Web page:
MSNBC has a piece entitled, “The fine art of holiday tipping,” talking about gratuities customary in New York City for various people. I must say, it has never occured to me to tip most of the people on this list, let alone in the amounts indicated.

The only people I regularly tip are those who make very low wages with the expectation that they are bolstered by tips–waiters, taxi drivers, hotel bellmen, and the like. If I had nannies, housekeepers, and the like in my employ, I’m sure I’d give them a holiday bonus.

Why, for example, would I tip the person who gets paid to throw the paper on my driveway and whom I’ve never seen? The people who work for UPS and get paid to deliver packages? Trash collectors? Pet groomers?

FILED UNDER: Economics and Business
James Joyner
About James Joyner
James Joyner is Professor and Department Head of Security Studies at Marine Corps University's Command and Staff College and a nonresident senior fellow at the Scowcroft Center for Strategy and Security at the Atlantic Council. He's a former Army officer and Desert Storm vet. Views expressed here are his own. Follow James on Twitter @DrJJoyner.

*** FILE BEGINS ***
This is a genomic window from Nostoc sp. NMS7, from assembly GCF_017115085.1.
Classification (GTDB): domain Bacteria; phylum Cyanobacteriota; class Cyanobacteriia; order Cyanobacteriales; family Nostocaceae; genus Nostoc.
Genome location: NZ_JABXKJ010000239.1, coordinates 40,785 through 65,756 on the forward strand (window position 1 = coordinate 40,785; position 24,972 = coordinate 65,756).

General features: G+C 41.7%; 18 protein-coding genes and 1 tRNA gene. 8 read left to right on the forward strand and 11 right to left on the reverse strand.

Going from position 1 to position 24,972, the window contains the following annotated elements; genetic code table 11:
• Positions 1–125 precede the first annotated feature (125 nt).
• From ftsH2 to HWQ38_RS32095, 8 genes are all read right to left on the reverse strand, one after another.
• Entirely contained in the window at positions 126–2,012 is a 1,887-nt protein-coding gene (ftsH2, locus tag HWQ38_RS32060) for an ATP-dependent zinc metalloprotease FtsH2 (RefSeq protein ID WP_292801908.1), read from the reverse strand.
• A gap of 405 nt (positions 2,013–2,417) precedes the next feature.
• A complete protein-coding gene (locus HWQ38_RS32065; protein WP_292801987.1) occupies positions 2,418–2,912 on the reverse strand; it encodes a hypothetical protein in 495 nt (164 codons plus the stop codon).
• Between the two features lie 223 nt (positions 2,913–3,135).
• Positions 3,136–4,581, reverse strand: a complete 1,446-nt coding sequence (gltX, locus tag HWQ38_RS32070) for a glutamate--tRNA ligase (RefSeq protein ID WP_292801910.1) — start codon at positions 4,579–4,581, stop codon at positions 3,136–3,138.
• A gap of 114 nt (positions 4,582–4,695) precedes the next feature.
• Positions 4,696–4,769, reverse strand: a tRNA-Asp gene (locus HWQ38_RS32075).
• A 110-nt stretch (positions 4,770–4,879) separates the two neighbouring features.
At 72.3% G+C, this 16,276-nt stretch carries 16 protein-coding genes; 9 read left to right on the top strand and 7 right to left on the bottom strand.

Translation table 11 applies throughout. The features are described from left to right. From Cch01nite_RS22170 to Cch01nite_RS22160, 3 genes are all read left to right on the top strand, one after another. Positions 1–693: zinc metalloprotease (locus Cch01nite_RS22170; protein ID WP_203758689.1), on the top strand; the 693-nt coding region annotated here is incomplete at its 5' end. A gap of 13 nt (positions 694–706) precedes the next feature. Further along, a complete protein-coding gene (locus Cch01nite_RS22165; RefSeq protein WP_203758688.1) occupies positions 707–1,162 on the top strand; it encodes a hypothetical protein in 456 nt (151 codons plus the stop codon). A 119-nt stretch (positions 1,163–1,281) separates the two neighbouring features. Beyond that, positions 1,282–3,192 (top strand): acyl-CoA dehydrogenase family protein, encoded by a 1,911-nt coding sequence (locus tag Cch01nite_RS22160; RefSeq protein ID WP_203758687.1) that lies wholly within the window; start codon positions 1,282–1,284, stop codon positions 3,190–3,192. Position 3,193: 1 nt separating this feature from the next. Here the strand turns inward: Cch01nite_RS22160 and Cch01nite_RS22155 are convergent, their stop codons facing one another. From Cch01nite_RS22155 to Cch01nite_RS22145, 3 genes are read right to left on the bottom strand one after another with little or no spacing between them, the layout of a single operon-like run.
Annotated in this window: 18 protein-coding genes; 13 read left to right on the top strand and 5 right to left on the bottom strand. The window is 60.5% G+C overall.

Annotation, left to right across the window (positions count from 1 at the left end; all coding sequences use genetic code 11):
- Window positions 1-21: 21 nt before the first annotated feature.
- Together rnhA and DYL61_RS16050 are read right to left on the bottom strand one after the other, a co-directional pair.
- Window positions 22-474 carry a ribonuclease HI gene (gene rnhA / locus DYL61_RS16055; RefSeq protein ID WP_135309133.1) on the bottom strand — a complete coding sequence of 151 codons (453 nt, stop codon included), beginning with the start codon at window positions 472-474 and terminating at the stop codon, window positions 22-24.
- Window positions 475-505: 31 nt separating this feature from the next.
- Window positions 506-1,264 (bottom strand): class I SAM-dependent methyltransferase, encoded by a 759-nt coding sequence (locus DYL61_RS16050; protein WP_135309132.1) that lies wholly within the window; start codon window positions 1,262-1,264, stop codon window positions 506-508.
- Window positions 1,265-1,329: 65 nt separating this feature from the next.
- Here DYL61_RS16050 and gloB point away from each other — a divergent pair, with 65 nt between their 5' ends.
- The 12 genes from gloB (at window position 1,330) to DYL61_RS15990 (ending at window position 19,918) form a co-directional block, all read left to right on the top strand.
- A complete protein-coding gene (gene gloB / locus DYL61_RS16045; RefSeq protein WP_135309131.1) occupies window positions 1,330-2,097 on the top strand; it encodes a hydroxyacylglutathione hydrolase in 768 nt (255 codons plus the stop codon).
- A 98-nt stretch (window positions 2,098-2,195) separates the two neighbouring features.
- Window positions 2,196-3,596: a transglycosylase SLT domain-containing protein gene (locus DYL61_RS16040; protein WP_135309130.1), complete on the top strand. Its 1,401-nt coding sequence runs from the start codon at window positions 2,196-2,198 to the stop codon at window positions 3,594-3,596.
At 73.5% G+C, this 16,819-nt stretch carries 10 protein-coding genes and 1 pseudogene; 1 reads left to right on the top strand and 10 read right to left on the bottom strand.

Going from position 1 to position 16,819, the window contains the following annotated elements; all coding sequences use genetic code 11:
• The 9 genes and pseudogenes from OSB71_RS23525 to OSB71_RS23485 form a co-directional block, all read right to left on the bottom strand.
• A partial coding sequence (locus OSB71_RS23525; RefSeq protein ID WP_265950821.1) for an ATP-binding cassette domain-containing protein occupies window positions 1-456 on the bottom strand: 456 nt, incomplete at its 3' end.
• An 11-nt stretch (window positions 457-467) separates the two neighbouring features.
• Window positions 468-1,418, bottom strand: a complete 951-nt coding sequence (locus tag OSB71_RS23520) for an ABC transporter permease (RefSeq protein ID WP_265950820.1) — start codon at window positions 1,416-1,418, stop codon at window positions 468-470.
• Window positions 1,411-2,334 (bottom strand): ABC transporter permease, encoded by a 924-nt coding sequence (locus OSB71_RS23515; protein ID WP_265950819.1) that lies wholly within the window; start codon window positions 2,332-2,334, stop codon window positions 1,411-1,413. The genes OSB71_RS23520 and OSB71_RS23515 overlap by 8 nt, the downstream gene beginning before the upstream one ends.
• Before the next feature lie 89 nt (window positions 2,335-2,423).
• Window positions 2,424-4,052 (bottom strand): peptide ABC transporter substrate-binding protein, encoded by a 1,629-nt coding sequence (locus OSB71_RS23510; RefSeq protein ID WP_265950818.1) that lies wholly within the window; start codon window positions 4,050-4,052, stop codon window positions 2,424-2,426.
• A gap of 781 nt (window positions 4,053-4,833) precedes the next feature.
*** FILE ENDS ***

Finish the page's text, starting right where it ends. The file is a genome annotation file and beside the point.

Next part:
1. Anonymous says:

    I provide “bonuses” for people I consider my “employees” – my lawnman, my nanny, the monthly housecleaning crew. After that, I see no reason to give the barber or any other service provider any larger tip than I usually do.

  2. Dimitrios Stathopoulos says:

    I actually feel dumber having read that article.


  3. Rodney Dill says:

    I would like to see a serious discussion of tipping for blogs, (other than frequently) This is probably a sensitive topic as no one wants to appear greedy or have it backfire and lose participants/hits to their blog.

    But, from my perspective a serious dialog on some sort of tiered approach from a the viewpoints of number of bloggers would be useful.